What's the Best Way to Lose Fat?

Cardio or Weights?   What Burns fat best?


By:  Roy Khoury

I get a lot of questions as to how to best lose weight.  Most people ask but do not give full thought to that question.  Weight loss is easy, you can stop eating, cut off a limb (of course I am kidding), over train with cardio, etc, but is that what you are really looking for?  Most people say they want to lose weight, but mean they want to lose body fat.  Losing fat gets can be little tricky but science tells us the best answer is to build muscle in order to lose fat.

In order to ensure that body fat is lost and stays off, I suggest weight training in combination with high intensity interval training (HIIT), and of course having a solid eating strategy!


Your best to approach to weight training is high intensity.  Your level of focus and intensity with your weight work will be the determining factor to whether or not your body will change.  Your weights should be heavy enough to perform strict form for a given time period or rep range.    I normally like training for time with sets lasting in the 30 sec to 1 minute range (depending on the clients ability) to influence strength and muscle growth.   Typically I train people in multi-joint movements and/or compound sets (different body parts back to back) depending on the clients ability and familiarity with movements.  The actual “weight lifting” time varies from 30-45 min max.


High Intensity Interval Training is the best form of “cardio” that people can do.  As mentioned before the point in high intensity, short intervals.  This should be difficult and for a beginner will not usually last more than about 10 min, 3 times per week for about 4-6 weeks.  I will of course change the variables of time, duration, intensity, and type of cardio to be performed depending on the client’s needs and abilities.  A basic framework for instruction is a 3:1 ratio of rest to work; example

-          Treadmill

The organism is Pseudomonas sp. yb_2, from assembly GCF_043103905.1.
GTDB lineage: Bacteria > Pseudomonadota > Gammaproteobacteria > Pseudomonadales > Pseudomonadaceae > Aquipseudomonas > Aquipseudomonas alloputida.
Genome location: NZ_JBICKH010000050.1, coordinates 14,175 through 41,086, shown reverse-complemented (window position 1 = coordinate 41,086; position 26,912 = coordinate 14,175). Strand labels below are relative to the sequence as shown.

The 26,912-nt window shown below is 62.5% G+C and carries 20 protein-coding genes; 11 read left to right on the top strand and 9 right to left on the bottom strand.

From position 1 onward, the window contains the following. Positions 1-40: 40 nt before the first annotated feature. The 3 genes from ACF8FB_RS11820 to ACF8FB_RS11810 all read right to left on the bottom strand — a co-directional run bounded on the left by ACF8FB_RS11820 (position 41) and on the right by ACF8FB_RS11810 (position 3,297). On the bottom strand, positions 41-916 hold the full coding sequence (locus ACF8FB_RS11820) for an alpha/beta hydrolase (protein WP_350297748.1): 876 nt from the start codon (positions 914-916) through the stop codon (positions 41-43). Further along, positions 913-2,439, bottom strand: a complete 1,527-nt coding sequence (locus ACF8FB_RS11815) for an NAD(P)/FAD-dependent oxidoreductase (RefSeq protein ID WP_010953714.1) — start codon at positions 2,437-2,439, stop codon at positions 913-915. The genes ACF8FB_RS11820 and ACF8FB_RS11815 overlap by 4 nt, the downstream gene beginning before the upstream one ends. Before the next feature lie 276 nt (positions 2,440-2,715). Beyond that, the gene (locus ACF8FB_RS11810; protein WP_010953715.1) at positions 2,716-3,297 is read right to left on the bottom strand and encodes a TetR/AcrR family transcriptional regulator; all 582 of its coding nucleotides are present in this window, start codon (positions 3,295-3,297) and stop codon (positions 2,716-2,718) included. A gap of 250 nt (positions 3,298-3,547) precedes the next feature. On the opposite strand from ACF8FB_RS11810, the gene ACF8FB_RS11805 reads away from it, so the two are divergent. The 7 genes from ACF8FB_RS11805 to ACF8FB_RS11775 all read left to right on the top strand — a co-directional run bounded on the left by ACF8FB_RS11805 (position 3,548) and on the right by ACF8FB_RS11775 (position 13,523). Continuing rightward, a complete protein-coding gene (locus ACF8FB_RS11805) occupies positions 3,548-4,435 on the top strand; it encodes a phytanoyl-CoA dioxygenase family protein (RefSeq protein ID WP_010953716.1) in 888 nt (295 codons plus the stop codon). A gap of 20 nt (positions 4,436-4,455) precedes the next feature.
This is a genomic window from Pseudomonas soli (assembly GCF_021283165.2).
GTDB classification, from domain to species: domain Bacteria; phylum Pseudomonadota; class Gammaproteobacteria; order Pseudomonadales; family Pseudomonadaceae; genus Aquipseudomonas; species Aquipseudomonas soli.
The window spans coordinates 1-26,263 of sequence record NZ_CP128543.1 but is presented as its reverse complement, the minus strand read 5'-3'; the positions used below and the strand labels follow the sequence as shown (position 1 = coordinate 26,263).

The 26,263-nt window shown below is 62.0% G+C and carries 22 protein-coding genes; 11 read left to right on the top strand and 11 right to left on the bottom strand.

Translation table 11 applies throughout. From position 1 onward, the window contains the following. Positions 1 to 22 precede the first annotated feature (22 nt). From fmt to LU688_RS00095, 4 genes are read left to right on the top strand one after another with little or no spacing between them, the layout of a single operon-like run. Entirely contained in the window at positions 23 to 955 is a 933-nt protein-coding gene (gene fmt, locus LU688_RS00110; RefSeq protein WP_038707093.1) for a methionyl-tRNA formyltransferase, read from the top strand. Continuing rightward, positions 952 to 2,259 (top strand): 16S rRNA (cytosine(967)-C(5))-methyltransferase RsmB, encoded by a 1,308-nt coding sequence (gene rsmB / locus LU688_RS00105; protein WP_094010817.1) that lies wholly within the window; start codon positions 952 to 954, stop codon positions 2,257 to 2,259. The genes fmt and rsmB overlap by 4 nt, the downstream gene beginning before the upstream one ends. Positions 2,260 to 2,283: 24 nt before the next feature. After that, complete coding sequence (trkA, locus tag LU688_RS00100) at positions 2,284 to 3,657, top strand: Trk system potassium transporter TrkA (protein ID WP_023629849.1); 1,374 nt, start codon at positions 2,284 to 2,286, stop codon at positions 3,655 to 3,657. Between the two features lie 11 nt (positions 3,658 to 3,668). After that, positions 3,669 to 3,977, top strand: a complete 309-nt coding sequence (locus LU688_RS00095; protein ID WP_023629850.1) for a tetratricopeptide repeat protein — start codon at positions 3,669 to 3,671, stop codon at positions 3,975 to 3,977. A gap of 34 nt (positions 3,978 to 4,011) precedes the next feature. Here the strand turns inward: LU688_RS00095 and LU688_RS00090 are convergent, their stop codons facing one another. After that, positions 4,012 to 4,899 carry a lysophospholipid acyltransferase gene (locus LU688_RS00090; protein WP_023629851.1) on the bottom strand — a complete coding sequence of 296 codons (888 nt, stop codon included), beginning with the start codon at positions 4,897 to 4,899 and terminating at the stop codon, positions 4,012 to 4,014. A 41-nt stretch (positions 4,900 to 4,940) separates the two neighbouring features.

• Walk for 1 ½ min
  • Run for 30 sec
  • Repeat 5 times.

Start at a walking pace (for most people around 3 mph- 3.5 mph) for the first minute and a half, then increase to a run pace for 30 seconds (anywhere from 5 mph- 10 or more depending on your abilities).  Then back to a walk pace and so on.  The idea is to give the body a high level of demand over a short period, let it recover and repeat.  Remember this is not meant to be a marathon type of cardio, you should be pretty ”spent” by the time you are done.

Beyond your HIIT Training, if you have extra time and are trying to burn extra calories you can spend extra time on steady state cardio (usually what most people think of, 1 continuous speed for a predetermined time).  This will serve as a good cool down from you HIIT session.

As a trainer, I always change things up to meet a client’s needs and goals.  If you would like more information please email me:  rkhoury@rfktraining.com!

Born to Run

Born to Run: A Hidden Tribe, Superathletes, and the Greatest Race the World Has Never Seen

Hey guys,

I just finished reading a great book called Born to Run by Christopher McDougall a couple weeks ago.  It was a really fun and easy read about ultra marathon runners, barefoot running and a pretty crazy sounding tribe from Copper Canyon in Mexico.  As quoted by the author, it’s a book about “drunk, invisible, barefoot ultra marathon runners”.  It was quite a fun read.

If you’re at all interested in running, or wondering why you get hurt running, or just want a fun, quick, inspirational read to get you back into training, check it out.

For a recap from The Daily Show click here.  It originally aired on 8/18/09, if you’re a fan of the Daily Show you’ll enjoy the interview, it’s only about 6 min long.